Speedway, owned by the Marathon Petroleum Corp., will expand with Marathon’s purchase of Hess Corp.’s retail arm.
FINDLAY — Marathon Petroleum Corp. announced Thursday that it will pay $2.87 billion to buy 1,256 convenience stores from Hess Corp.
The Hess stores will become Speedway stores over the next three years. Speedway LLC is a subsidiary of Findlay Marathon Petroleum.
The deal also includes a transportation fleet capable of transporting about 1 billion gallons a year, as well as other transport operations, including approximately 40,000 barrels per day on Colonial Pipeline, which stretches from Houston to New York.
Marathon CEO Gary Heminger said the acquisition will be “transformative” for the company, offering it a buffer against the volatile refining business.
“As we’ve stated in the past, one of our key strategies is to grow the higher-valued, more stable cash-flow businesses within MPC,” Mr. Heminger said during a conference call Thursday.
Hess, of New York City, is the largest convenience store operator on the East Coast. With the acquisition, Speedway will nearly double its retail presence, going from 1,480 stores in nine states to 2,733 stores in 26 states.
Speedway is the fourth-largest company-owned convenience store chain in the United States, and Hess is fifth.
Tony Kenney, the president of Speedway LLC, said the combined operations will make it the largest company-owned and operated convenience store chain in the United States by revenue, at $27 billion a year.
It will be the second-largest by number of locations, behind Couche-Tard, which operates stores under several names, including Circle K, Dairy Mart, On the Run, and Mac's.
Speedway will double its annual gasoline sales to 6.2 billion gallons and increase sales of food, drink, and other merchandise from $3.1 billion to $4.8 billion. Speedway stores do more merchandise sales than Hess stores, and Marathon Petroleum officials are confident they can grow merchandise sales substantially at the Hess stores.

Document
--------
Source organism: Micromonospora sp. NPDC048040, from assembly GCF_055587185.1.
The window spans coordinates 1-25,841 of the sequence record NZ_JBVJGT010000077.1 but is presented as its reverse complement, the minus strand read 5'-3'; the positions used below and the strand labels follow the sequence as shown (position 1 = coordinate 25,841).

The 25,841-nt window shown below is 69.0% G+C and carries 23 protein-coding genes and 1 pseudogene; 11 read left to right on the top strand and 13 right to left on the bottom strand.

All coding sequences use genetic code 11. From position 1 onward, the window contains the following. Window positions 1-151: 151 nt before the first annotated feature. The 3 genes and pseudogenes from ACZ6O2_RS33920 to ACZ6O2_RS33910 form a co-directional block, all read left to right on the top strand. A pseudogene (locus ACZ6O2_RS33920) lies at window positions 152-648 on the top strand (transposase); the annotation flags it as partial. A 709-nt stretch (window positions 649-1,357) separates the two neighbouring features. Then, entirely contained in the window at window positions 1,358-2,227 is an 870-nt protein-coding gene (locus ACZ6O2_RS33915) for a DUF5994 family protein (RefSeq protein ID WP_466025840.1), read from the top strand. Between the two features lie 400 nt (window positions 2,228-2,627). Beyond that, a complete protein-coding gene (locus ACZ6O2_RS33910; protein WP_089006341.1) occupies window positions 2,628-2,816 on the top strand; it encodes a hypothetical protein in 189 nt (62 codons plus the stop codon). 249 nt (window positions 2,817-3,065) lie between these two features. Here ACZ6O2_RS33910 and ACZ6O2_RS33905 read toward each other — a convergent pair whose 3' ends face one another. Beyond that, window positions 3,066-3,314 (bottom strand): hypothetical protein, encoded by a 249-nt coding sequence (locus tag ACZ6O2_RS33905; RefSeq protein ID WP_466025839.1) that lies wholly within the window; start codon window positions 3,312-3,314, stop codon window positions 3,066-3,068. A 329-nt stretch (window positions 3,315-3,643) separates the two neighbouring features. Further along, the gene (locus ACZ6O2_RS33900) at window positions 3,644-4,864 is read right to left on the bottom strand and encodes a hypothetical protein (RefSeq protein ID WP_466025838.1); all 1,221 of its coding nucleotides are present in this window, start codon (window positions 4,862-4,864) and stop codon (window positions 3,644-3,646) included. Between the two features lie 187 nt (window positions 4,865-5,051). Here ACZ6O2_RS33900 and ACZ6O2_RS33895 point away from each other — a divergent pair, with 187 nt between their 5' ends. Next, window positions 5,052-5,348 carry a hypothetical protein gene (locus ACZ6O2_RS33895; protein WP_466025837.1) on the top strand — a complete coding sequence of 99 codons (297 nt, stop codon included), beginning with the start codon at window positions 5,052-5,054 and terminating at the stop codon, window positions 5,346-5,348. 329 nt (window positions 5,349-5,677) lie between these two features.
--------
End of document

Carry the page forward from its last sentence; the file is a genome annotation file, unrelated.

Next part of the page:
Marathon officials say there are operational efficiencies to expanding the number of Speedway stores and give it more outlets for its gasoline.
“With this significant geographic expansion, we will be able to further leverage our integrated refining and transportation logistics operations, providing an outlet for an incremental 200,000 [barrels per day] of assured sales from our refining system,” Mr. Heminger said.
The retail stores were only one part of Hess Corp. The company, which ranked 75th on the 2013 Fortune 500, also explores, produces, transports, and refines crude oil and natural gas.
Hess announced in 2013 that it would seek a buyer for its retail operations as it reshaped itself into a pure production and exploration company.
Hess officials said it would use proceeds from the sale for additional stock buybacks.
Marathon Petroleum is No. 33 in the Fortune 500.
The deal announced Thursday consists of $2.37 billion in cash, an estimated $230 million of working capital, and $274 million of capital leases.
Company officials will file documents with the SEC in the next few days. They hope the deal will close late in the third quarter of 2014.
Marathon Petroleum stock fell 78 cents, or 0.9 percent, to close at $86.91 a share Thursday. Hess stock rose 99 cents, or 1.1 percent, to close at $90.29.
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